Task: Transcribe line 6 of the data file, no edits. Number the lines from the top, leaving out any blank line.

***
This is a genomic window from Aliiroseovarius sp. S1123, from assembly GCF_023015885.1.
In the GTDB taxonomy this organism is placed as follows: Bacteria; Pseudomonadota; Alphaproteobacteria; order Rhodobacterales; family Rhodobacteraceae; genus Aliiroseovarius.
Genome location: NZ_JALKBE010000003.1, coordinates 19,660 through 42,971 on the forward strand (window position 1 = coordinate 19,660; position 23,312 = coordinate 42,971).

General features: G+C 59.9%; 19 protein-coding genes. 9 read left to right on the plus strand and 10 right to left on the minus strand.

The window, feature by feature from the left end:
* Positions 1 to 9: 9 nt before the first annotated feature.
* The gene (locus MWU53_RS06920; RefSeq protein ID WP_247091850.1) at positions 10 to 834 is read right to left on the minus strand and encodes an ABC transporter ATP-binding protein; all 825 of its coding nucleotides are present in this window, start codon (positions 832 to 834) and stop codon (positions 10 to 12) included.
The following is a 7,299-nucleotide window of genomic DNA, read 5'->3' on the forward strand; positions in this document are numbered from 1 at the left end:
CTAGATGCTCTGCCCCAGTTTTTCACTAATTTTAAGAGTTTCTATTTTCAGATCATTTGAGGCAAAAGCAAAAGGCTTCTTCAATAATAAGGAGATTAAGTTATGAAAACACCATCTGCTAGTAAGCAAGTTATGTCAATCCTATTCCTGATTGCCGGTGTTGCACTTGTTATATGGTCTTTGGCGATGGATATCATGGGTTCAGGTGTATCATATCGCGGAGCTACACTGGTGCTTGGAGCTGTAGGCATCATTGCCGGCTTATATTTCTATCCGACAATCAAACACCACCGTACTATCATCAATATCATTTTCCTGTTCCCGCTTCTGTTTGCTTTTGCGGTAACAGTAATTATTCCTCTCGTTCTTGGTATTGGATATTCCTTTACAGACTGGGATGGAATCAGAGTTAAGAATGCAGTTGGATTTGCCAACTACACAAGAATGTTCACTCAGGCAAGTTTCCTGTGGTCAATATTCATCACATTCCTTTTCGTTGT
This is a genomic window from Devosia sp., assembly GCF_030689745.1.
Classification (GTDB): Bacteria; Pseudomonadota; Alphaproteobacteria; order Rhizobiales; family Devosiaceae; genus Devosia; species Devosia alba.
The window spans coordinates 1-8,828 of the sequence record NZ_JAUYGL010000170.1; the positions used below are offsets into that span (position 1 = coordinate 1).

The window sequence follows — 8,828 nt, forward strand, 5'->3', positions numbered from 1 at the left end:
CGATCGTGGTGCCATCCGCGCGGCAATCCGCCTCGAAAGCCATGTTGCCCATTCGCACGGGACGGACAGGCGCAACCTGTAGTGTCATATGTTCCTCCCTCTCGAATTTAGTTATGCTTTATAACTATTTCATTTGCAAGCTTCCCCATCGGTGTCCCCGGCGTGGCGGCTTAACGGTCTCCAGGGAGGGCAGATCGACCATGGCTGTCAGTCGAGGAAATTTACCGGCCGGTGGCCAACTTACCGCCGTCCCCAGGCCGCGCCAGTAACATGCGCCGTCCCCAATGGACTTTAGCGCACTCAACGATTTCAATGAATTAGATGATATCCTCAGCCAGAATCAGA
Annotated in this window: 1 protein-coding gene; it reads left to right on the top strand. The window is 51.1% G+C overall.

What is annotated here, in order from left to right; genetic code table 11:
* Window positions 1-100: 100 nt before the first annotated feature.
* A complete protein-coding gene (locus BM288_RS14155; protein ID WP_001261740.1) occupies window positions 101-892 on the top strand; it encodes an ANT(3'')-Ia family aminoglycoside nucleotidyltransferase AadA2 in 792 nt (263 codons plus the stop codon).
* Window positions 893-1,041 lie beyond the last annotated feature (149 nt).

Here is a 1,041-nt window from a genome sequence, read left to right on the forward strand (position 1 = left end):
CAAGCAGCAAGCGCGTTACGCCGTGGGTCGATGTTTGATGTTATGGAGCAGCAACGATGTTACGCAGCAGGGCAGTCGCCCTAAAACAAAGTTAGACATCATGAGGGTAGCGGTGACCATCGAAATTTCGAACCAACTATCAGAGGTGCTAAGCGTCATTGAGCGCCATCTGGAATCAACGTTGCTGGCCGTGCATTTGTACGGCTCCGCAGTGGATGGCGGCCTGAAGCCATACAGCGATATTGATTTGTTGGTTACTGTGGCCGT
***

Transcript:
* Positions 1 to 9: 9 nt before the first annotated feature.